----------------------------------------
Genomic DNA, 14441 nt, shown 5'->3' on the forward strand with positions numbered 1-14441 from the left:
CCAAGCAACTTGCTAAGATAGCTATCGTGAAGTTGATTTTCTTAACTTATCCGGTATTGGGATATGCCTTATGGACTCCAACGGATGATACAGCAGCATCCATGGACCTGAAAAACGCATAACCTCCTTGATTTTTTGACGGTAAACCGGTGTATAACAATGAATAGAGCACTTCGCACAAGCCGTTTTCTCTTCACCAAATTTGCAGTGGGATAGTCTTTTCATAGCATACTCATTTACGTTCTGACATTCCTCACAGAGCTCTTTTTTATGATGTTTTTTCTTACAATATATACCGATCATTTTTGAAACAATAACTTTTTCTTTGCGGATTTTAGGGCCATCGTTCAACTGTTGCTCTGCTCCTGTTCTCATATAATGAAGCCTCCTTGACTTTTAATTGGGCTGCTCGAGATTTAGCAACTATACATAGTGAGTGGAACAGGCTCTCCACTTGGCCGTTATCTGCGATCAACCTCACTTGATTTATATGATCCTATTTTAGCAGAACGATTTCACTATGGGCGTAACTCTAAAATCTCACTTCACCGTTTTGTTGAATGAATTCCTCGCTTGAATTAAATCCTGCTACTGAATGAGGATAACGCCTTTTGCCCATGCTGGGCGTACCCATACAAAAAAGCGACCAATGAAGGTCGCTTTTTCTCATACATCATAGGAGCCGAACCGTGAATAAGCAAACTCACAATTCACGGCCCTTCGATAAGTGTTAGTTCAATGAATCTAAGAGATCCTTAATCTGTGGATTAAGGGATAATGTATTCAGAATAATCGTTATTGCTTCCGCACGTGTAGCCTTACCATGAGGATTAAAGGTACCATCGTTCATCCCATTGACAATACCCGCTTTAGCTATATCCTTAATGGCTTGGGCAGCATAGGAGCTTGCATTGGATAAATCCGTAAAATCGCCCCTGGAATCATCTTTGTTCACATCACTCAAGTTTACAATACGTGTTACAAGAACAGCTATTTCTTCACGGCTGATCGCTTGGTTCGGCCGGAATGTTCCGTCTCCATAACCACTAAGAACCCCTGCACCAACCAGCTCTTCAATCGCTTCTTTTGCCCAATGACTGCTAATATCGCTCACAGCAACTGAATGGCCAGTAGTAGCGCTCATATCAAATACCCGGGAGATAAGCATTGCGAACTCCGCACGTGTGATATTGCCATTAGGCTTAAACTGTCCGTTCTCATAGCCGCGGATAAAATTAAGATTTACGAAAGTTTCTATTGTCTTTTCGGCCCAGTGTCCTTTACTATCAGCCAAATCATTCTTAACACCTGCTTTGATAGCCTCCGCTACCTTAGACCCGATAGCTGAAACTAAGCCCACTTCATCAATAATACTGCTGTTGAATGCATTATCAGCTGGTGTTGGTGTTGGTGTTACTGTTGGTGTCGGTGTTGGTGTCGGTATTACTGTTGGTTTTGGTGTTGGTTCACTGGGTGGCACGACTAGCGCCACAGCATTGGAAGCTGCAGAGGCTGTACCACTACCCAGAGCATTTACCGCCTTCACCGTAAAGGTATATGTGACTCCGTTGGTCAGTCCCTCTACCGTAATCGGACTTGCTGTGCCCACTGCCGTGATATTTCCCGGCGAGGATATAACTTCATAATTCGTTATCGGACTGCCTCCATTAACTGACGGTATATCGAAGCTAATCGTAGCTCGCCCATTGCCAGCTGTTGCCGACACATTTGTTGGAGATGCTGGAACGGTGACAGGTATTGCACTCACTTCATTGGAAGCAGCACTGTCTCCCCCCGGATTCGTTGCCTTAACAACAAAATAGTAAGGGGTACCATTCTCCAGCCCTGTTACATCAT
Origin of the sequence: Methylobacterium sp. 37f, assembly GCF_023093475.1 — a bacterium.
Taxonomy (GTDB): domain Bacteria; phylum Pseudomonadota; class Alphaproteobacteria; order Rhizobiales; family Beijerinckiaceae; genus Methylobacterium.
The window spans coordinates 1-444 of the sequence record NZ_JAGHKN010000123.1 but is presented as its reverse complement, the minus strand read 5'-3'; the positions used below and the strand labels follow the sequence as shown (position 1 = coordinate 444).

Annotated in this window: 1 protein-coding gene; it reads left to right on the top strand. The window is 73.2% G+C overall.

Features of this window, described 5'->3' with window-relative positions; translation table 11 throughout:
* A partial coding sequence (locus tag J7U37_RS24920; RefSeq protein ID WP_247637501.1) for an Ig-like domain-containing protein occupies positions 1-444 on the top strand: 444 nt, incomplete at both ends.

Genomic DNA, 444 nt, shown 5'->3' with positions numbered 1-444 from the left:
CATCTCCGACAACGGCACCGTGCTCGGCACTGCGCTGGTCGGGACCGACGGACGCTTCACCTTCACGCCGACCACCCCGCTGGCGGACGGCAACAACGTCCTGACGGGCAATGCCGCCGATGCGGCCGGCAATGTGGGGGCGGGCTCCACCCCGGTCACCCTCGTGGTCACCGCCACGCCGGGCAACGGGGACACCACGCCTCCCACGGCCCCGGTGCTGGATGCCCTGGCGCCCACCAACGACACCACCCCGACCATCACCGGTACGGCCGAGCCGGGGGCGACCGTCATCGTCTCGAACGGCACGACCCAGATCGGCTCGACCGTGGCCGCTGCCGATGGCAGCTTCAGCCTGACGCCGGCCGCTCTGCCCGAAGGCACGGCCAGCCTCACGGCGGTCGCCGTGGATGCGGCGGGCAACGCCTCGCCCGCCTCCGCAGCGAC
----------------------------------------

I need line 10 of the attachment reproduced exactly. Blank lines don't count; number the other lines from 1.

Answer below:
CATCTCCGACAACGGCACCGTGCTCGGCACTGCGCTGGTCGGGACCGACGGACGCTTCACCTTCACGCCGACCACCCCGCTGGCGGACGGCAACAACGTCCTGACGGGCAATGCCGCCGATGCGGCCGGCAATGTGGGGGCGGGCTCCACCCCGGTCACCCTCGTGGTCACCGCCACGCCGGGCAACGGGGACACCACGCCTCCCACGGCCCCGGTGCTGGATGCCCTGGCGCCCACCAACGACACCACCCCGACCATCACCGGTACGGCCGAGCCGGGGGCGACCGTCATCGTCTCGAACGGCACGACCCAGATCGGCTCGACCGTGGCCGCTGCCGATGGCAGCTTCAGCCTGACGCCGGCCGCTCTGCCCGAAGGCACGGCCAGCCTCACGGCGGTCGCCGTGGATGCGGCGGGCAACGCCTCGCCCGCCTCCGCAGCGAC